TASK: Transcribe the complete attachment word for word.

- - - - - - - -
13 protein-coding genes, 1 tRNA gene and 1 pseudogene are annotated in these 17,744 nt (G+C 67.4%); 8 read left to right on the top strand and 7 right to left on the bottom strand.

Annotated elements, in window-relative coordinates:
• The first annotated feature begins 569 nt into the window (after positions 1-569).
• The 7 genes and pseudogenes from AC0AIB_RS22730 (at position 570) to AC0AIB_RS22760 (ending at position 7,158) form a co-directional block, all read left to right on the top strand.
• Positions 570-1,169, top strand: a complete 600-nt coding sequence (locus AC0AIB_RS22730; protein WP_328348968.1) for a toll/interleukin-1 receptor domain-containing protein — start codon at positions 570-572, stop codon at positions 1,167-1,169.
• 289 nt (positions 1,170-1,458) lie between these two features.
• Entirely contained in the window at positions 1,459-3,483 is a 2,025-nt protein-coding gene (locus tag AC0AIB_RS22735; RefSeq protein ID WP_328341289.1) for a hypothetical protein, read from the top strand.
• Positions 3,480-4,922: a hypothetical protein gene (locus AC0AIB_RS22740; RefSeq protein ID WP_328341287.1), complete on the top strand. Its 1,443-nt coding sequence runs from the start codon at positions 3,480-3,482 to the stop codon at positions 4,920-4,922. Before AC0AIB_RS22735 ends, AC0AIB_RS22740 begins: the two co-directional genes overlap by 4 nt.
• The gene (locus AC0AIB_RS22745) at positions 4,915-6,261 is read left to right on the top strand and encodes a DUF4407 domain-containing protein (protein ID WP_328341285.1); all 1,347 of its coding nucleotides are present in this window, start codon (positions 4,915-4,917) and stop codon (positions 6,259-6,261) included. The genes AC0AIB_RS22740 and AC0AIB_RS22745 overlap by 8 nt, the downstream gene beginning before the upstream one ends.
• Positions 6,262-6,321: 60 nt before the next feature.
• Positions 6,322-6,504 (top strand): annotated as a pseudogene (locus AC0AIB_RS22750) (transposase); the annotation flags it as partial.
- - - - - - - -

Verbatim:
13 protein-coding genes, 1 tRNA gene and 1 pseudogene are annotated in these 17,744 nt (G+C 67.4%); 8 read left to right on the top strand and 7 right to left on the bottom strand.

Annotated elements, in window-relative coordinates:
• The first annotated feature begins 569 nt into the window (after positions 1-569).
• The 7 genes and pseudogenes from AC0AIB_RS22730 (at position 570) to AC0AIB_RS22760 (ending at position 7,158) form a co-directional block, all read left to right on the top strand.
• Positions 570-1,169, top strand: a complete 600-nt coding sequence (locus AC0AIB_RS22730; protein WP_328348968.1) for a toll/interleukin-1 receptor domain-containing protein — start codon at positions 570-572, stop codon at positions 1,167-1,169.
• 289 nt (positions 1,170-1,458) lie between these two features.
• Entirely contained in the window at positions 1,459-3,483 is a 2,025-nt protein-coding gene (locus tag AC0AIB_RS22735; RefSeq protein ID WP_328341289.1) for a hypothetical protein, read from the top strand.
• Positions 3,480-4,922: a hypothetical protein gene (locus AC0AIB_RS22740; RefSeq protein ID WP_328341287.1), complete on the top strand. Its 1,443-nt coding sequence runs from the start codon at positions 3,480-3,482 to the stop codon at positions 4,920-4,922. Before AC0AIB_RS22735 ends, AC0AIB_RS22740 begins: the two co-directional genes overlap by 4 nt.
• The gene (locus AC0AIB_RS22745) at positions 4,915-6,261 is read left to right on the top strand and encodes a DUF4407 domain-containing protein (protein ID WP_328341285.1); all 1,347 of its coding nucleotides are present in this window, start codon (positions 4,915-4,917) and stop codon (positions 6,259-6,261) included. The genes AC0AIB_RS22740 and AC0AIB_RS22745 overlap by 8 nt, the downstream gene beginning before the upstream one ends.
• Positions 6,262-6,321: 60 nt before the next feature.
• Positions 6,322-6,504 (top strand): annotated as a pseudogene (locus AC0AIB_RS22750) (transposase); the annotation flags it as partial.